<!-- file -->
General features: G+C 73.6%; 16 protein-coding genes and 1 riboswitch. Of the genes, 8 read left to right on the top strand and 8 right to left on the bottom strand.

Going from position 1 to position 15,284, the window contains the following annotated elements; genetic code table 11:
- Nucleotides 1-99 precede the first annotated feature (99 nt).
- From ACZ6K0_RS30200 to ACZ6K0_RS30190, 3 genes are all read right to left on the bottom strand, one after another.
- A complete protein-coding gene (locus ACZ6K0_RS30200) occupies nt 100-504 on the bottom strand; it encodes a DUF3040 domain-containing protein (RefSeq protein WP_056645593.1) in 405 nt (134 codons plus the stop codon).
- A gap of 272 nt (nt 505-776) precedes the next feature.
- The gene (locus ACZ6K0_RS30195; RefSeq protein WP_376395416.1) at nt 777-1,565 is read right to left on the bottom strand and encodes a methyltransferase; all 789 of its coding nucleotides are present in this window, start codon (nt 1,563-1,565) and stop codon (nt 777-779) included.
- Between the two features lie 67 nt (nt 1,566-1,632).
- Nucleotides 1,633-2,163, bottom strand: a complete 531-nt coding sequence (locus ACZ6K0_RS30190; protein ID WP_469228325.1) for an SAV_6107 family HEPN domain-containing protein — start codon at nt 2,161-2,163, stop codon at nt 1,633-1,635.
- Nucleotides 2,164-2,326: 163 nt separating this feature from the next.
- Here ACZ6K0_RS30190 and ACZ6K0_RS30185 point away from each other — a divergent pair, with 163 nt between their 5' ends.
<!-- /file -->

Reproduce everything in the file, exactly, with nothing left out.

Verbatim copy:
General features: G+C 73.6%; 16 protein-coding genes and 1 riboswitch. Of the genes, 8 read left to right on the top strand and 8 right to left on the bottom strand.

Going from position 1 to position 15,284, the window contains the following annotated elements; genetic code table 11:
- Nucleotides 1-99 precede the first annotated feature (99 nt).
- From ACZ6K0_RS30200 to ACZ6K0_RS30190, 3 genes are all read right to left on the bottom strand, one after another.
- A complete protein-coding gene (locus ACZ6K0_RS30200) occupies nt 100-504 on the bottom strand; it encodes a DUF3040 domain-containing protein (RefSeq protein WP_056645593.1) in 405 nt (134 codons plus the stop codon).
- A gap of 272 nt (nt 505-776) precedes the next feature.
- The gene (locus ACZ6K0_RS30195; RefSeq protein WP_376395416.1) at nt 777-1,565 is read right to left on the bottom strand and encodes a methyltransferase; all 789 of its coding nucleotides are present in this window, start codon (nt 1,563-1,565) and stop codon (nt 777-779) included.
- Between the two features lie 67 nt (nt 1,566-1,632).
- Nucleotides 1,633-2,163, bottom strand: a complete 531-nt coding sequence (locus ACZ6K0_RS30190; protein ID WP_469228325.1) for an SAV_6107 family HEPN domain-containing protein — start codon at nt 2,161-2,163, stop codon at nt 1,633-1,635.
- Nucleotides 2,164-2,326: 163 nt separating this feature from the next.
- Here ACZ6K0_RS30190 and ACZ6K0_RS30185 point away from each other — a divergent pair, with 163 nt between their 5' ends.